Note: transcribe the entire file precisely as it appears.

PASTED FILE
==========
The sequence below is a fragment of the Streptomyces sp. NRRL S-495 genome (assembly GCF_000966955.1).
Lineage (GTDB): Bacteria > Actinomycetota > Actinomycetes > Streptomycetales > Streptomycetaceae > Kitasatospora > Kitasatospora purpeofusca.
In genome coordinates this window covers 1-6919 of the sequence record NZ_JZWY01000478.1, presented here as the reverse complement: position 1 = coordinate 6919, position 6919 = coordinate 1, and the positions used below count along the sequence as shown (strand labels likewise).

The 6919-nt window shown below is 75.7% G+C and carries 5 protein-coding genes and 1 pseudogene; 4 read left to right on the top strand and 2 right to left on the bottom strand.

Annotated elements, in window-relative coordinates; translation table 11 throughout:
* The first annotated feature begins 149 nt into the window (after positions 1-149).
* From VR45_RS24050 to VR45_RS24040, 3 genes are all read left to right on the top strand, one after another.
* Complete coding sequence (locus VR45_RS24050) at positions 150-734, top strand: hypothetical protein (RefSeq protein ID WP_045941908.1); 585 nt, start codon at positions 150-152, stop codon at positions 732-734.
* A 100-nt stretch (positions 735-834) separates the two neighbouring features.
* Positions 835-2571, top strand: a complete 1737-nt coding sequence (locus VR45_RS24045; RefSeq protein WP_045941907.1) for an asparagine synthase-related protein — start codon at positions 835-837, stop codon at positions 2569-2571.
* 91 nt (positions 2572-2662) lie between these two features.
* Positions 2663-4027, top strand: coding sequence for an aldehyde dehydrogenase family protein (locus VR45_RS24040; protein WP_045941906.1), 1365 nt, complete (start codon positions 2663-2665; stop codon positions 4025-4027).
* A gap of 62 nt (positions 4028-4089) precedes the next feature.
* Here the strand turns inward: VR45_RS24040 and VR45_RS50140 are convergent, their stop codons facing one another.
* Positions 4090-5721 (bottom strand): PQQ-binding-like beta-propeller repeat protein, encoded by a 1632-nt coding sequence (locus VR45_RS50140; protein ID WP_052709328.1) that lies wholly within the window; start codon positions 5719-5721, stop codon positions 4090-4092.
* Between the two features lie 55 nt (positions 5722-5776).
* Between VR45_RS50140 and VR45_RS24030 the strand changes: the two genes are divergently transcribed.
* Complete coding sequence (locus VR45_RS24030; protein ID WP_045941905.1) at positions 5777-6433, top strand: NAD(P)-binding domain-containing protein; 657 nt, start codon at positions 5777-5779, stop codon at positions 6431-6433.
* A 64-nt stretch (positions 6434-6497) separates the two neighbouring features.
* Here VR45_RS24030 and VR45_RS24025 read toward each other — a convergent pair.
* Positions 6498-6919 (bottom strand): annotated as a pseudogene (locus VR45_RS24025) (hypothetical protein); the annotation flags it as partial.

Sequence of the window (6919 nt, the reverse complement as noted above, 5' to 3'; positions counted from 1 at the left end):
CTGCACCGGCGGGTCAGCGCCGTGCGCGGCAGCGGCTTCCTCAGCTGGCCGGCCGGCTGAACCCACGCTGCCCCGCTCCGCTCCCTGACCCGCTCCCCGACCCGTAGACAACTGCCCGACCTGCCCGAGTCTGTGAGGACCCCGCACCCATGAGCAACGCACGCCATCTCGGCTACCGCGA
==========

The sequence below is a fragment of the Streptomyces sp. NRRL S-495 genome (assembly GCF_000966955.1).
Lineage (GTDB): Bacteria > Actinomycetota > Actinomycetes > Streptomycetales > Streptomycetaceae > Kitasatospora > Kitasatospora purpeofusca.
In genome coordinates this window covers 1-6919 of the sequence record NZ_JZWY01000478.1, presented here as the reverse complement: position 1 = coordinate 6919, position 6919 = coordinate 1, and the positions used below count along the sequence as shown (strand labels likewise).

The 6919-nt window shown below is 75.7% G+C and carries 5 protein-coding genes and 1 pseudogene; 4 read left to right on the top strand and 2 right to left on the bottom strand.

Annotated elements, in window-relative coordinates; translation table 11 throughout:
* The first annotated feature begins 149 nt into the window (after positions 1-149).
* From VR45_RS24050 to VR45_RS24040, 3 genes are all read left to right on the top strand, one after another.
* Complete coding sequence (locus VR45_RS24050) at positions 150-734, top strand: hypothetical protein (RefSeq protein ID WP_045941908.1); 585 nt, start codon at positions 150-152, stop codon at positions 732-734.
* A 100-nt stretch (positions 735-834) separates the two neighbouring features.
* Positions 835-2571, top strand: a complete 1737-nt coding sequence (locus VR45_RS24045; RefSeq protein WP_045941907.1) for an asparagine synthase-related protein — start codon at positions 835-837, stop codon at positions 2569-2571.
* 91 nt (positions 2572-2662) lie between these two features.
* Positions 2663-4027, top strand: coding sequence for an aldehyde dehydrogenase family protein (locus VR45_RS24040; protein WP_045941906.1), 1365 nt, complete (start codon positions 2663-2665; stop codon positions 4025-4027).
* A gap of 62 nt (positions 4028-4089) precedes the next feature.
* Here the strand turns inward: VR45_RS24040 and VR45_RS50140 are convergent, their stop codons facing one another.
* Positions 4090-5721 (bottom strand): PQQ-binding-like beta-propeller repeat protein, encoded by a 1632-nt coding sequence (locus VR45_RS50140; protein ID WP_052709328.1) that lies wholly within the window; start codon positions 5719-5721, stop codon positions 4090-4092.
* Between the two features lie 55 nt (positions 5722-5776).
* Between VR45_RS50140 and VR45_RS24030 the strand changes: the two genes are divergently transcribed.
* Complete coding sequence (locus VR45_RS24030; protein ID WP_045941905.1) at positions 5777-6433, top strand: NAD(P)-binding domain-containing protein; 657 nt, start codon at positions 5777-5779, stop codon at positions 6431-6433.
* A 64-nt stretch (positions 6434-6497) separates the two neighbouring features.
* Here VR45_RS24030 and VR45_RS24025 read toward each other — a convergent pair.
* Positions 6498-6919 (bottom strand): annotated as a pseudogene (locus VR45_RS24025) (hypothetical protein); the annotation flags it as partial.

Sequence of the window (6919 nt, the reverse complement as noted above, 5' to 3'; positions counted from 1 at the left end):
CTGCACCGGCGGGTCAGCGCCGTGCGCGGCAGCGGCTTCCTCAGCTGGCCGGCCGGCTGAACCCACGCTGCCCCGCTCCGCTCCCTGACCCGCTCCCCGACCCGTAGACAACTGCCCGACCTGCCCGAGTCTGTGAGGACCCCGCACCCATGAGCAACGCACGCCATCTCGGCTACCGCGA